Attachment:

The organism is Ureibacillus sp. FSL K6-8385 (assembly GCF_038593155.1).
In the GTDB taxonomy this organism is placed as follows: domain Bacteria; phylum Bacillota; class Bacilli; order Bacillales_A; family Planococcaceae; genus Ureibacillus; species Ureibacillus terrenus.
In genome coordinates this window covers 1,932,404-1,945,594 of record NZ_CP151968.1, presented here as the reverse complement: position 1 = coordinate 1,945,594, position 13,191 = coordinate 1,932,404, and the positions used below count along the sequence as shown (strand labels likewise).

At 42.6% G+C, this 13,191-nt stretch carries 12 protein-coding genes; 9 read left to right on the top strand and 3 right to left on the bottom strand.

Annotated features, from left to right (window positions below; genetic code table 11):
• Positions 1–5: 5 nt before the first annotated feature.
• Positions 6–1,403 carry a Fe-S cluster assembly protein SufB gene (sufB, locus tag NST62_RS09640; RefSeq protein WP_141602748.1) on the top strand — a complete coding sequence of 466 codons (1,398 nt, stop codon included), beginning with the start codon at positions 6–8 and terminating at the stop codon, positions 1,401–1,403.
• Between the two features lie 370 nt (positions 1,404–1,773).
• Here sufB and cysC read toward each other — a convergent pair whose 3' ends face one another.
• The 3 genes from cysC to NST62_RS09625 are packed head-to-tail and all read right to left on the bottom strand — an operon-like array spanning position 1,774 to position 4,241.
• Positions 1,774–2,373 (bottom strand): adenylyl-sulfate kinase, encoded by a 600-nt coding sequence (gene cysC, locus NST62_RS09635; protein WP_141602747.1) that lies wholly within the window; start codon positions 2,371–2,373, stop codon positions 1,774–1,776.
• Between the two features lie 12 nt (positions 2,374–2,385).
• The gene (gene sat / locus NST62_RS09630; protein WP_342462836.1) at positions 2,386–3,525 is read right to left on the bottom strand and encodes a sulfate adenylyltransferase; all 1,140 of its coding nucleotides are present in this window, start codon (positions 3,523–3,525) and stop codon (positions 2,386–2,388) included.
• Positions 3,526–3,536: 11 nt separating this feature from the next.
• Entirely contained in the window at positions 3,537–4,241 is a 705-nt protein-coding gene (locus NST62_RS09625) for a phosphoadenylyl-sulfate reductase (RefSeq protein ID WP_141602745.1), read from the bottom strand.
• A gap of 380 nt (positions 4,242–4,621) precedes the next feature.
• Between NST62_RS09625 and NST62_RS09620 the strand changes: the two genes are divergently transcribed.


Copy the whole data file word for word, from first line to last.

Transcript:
The organism is Ureibacillus sp. FSL K6-8385 (assembly GCF_038593155.1).
In the GTDB taxonomy this organism is placed as follows: domain Bacteria; phylum Bacillota; class Bacilli; order Bacillales_A; family Planococcaceae; genus Ureibacillus; species Ureibacillus terrenus.
In genome coordinates this window covers 1,932,404-1,945,594 of record NZ_CP151968.1, presented here as the reverse complement: position 1 = coordinate 1,945,594, position 13,191 = coordinate 1,932,404, and the positions used below count along the sequence as shown (strand labels likewise).

At 42.6% G+C, this 13,191-nt stretch carries 12 protein-coding genes; 9 read left to right on the top strand and 3 right to left on the bottom strand.

Annotated features, from left to right (window positions below; genetic code table 11):
• Positions 1–5: 5 nt before the first annotated feature.
• Positions 6–1,403 carry a Fe-S cluster assembly protein SufB gene (sufB, locus tag NST62_RS09640; RefSeq protein WP_141602748.1) on the top strand — a complete coding sequence of 466 codons (1,398 nt, stop codon included), beginning with the start codon at positions 6–8 and terminating at the stop codon, positions 1,401–1,403.
• Between the two features lie 370 nt (positions 1,404–1,773).
• Here sufB and cysC read toward each other — a convergent pair whose 3' ends face one another.
• The 3 genes from cysC to NST62_RS09625 are packed head-to-tail and all read right to left on the bottom strand — an operon-like array spanning position 1,774 to position 4,241.
• Positions 1,774–2,373 (bottom strand): adenylyl-sulfate kinase, encoded by a 600-nt coding sequence (gene cysC, locus NST62_RS09635; protein WP_141602747.1) that lies wholly within the window; start codon positions 2,371–2,373, stop codon positions 1,774–1,776.
• Between the two features lie 12 nt (positions 2,374–2,385).
• The gene (gene sat / locus NST62_RS09630; protein WP_342462836.1) at positions 2,386–3,525 is read right to left on the bottom strand and encodes a sulfate adenylyltransferase; all 1,140 of its coding nucleotides are present in this window, start codon (positions 3,523–3,525) and stop codon (positions 2,386–2,388) included.
• Positions 3,526–3,536: 11 nt separating this feature from the next.
• Entirely contained in the window at positions 3,537–4,241 is a 705-nt protein-coding gene (locus NST62_RS09625) for a phosphoadenylyl-sulfate reductase (RefSeq protein ID WP_141602745.1), read from the bottom strand.
• A gap of 380 nt (positions 4,242–4,621) precedes the next feature.
• Between NST62_RS09625 and NST62_RS09620 the strand changes: the two genes are divergently transcribed.